At first, Tin Drum Asia Café's rapid service and bright decor evoke the aromatic street stands of Hong Kong, where founder Steven Chan ate throughout his childhood. The traditional ambiance is no accident—the franchise's name also harks back to a bygone era, when a tin drummer would awaken citizens and regale them with current events as they ate the day’s first meal. The electronic kiosks dotting the café, however, plunk this traditional scene in the middle of a cyberpunk setting. They allow patrons to customize their orders based on taste preferences and nutritional content, accommodating dietary endeavors such as vegetarianism and weight-loss goals.
This merger of technology and urban convention reflects a penchant for edgy ideas that also affects the menu. Items inspired by the culinary techniques of Japan, China, Vietnam, and Thailand share space in the savory catalog, taking the form of street tacos, soups, and mango chicken, a take on the general tso's staple that's sweeter than a syrup-soaked army helmet. Music is the final ingredient that charges the atmosphere. Nation's Restaurant News reports that it typically plays at an energizing 120 beats per minute and was a factor in attracting the café's initial college crowds.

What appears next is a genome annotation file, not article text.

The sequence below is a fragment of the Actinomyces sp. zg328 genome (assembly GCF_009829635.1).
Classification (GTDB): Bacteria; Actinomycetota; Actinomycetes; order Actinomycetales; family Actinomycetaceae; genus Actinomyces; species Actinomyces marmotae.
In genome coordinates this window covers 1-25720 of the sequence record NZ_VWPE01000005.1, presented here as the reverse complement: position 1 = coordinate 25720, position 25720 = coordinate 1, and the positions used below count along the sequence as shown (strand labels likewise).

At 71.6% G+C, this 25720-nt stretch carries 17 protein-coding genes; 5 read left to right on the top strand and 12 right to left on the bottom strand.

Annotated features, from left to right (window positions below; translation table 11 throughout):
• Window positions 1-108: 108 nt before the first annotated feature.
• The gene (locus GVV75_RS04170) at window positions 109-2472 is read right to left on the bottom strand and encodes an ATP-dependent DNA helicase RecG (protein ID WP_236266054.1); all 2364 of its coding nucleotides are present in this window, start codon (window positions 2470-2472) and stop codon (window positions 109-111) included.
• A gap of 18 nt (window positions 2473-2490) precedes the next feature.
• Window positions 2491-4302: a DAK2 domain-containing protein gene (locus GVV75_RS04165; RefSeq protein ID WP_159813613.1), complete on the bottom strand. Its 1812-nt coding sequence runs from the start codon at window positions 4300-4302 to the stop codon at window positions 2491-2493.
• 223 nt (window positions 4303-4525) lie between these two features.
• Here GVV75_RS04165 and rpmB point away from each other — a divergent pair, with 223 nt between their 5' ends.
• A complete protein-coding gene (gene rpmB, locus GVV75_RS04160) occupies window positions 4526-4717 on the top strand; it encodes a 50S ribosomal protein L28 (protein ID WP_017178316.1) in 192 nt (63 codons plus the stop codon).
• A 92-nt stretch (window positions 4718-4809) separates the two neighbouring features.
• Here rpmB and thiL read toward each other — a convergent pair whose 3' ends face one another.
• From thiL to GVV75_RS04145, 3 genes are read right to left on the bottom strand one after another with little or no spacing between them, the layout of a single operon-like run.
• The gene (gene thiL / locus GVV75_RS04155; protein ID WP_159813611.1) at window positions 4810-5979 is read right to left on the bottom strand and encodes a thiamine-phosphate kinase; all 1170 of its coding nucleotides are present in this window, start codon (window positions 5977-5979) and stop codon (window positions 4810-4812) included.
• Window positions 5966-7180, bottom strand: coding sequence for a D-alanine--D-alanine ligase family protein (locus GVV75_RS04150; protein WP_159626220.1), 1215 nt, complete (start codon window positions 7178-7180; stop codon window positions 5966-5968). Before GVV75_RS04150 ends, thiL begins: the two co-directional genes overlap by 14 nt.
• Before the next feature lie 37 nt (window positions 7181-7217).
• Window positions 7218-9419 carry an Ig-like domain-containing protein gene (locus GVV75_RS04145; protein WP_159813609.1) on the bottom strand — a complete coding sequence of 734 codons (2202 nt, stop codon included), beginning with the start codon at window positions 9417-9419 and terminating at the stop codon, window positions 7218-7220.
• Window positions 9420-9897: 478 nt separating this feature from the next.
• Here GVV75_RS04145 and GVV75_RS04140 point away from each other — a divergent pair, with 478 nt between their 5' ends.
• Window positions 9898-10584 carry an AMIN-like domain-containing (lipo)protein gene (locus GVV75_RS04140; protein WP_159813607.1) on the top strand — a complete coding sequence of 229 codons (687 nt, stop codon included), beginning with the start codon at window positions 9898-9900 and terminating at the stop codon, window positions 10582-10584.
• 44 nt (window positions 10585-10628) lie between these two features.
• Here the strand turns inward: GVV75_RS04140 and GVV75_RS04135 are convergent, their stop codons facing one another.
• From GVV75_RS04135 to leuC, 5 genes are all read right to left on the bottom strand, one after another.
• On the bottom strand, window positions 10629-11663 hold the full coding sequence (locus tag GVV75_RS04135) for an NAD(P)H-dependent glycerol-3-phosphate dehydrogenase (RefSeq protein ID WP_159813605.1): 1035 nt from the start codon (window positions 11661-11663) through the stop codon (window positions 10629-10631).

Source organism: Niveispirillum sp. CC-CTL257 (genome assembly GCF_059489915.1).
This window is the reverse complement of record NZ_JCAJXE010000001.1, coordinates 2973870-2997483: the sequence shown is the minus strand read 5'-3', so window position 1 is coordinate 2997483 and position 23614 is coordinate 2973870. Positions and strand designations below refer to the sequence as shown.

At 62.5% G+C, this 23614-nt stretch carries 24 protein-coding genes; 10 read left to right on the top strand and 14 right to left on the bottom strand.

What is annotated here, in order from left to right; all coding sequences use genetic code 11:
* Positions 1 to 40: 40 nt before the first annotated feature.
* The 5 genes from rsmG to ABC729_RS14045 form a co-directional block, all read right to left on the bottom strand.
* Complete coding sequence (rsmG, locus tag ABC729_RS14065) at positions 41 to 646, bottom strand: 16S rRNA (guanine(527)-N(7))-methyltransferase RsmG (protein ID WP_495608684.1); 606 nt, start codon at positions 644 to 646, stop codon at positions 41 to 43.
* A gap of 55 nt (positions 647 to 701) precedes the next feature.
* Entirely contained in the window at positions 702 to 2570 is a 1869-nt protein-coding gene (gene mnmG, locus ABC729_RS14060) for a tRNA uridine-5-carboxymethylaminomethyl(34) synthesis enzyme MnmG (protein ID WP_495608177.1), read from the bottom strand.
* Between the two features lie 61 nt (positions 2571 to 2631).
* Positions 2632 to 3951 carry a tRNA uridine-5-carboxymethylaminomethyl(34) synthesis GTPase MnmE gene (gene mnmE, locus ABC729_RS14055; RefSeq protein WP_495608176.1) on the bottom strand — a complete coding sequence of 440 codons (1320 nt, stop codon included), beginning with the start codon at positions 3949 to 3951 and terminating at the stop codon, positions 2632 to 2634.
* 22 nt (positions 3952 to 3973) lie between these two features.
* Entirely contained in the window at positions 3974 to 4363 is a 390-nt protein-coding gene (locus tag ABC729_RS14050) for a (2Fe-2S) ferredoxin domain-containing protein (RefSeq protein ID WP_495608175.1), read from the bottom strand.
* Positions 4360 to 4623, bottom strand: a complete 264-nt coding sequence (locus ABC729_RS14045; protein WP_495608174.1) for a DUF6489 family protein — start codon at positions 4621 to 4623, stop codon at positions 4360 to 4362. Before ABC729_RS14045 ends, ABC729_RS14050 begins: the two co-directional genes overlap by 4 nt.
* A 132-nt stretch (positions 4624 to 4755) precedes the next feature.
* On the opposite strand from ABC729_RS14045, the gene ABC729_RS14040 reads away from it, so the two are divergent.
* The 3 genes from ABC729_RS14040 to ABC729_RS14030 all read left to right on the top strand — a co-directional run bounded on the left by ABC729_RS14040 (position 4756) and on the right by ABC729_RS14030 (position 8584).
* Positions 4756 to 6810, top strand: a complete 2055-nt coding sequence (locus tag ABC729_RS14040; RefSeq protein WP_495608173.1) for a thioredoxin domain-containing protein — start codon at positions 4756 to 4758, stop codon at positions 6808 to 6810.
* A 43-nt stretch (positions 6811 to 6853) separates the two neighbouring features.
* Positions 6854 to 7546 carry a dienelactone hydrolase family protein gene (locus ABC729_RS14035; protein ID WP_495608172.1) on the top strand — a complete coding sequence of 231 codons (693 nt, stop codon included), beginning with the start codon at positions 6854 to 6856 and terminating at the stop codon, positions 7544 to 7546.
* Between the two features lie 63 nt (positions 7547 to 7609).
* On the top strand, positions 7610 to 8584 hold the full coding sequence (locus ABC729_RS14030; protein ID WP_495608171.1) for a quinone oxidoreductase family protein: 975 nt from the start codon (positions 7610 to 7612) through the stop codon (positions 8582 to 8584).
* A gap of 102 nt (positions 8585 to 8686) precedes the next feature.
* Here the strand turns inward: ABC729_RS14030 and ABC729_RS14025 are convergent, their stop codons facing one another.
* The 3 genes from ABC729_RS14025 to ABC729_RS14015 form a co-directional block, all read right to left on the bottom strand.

What sets the Hungry Howie's Pizza menu apart from other pizza parlors are the flavored-crust options that inject eight ingredients including butter, onion, ranch, and garlic herb into the commonly discarded pizza part. Specialty pizzas include the philly cheesesteak and the Howie Maui with ham, smoked bacon, and pineapple. DIY diners, on the other hand, can add their own toppings and try tasty wings, subs, and Howie bread, which comes in buttered garlic, three cheese, Cajun, and sticky-sweet cinnamon sugar.
Hungry Howie?s Pizza is a franchise that took flight back in 1973, when Jim Hearn converted a hamburger shop into a pizzeria. Since then, Hungry Howie?s remarkable success has forced other pizza franchises to start making their own crusts out of substances other than chipboard, aluminum siding, and old Styx LPs.
Originally opened as the Top Hat Drive-In in 1953, Sonic has grown into a burger-franchise mecca that today operates out of 3,500 locations across the country, making it the nation’s largest chain of drive-in restaurants. Sonic specializes in made-to-order American classics—including burgers, hot dogs, milk shakes, and marshmallow Ford Thunderbolts—which customers order and receive without ever having to leave their cars. Unique menu items include toaster sandwiches stacked on thick slices of texas toast, as well as the brand’s signature tots and fresh limeades.
Sonic’s numerous awards include a 2011 Zagat survey ranking it among the top-five fast-food restaurants in three categories: Best Value Menu, Best Milkshake, and Best Drivethru. The benevolent eatery has also donated more than $2 million to public schools throughout the country through its program Limeades for Learning, which helps to fund educational projects and retirement plans for classroom guinea pigs.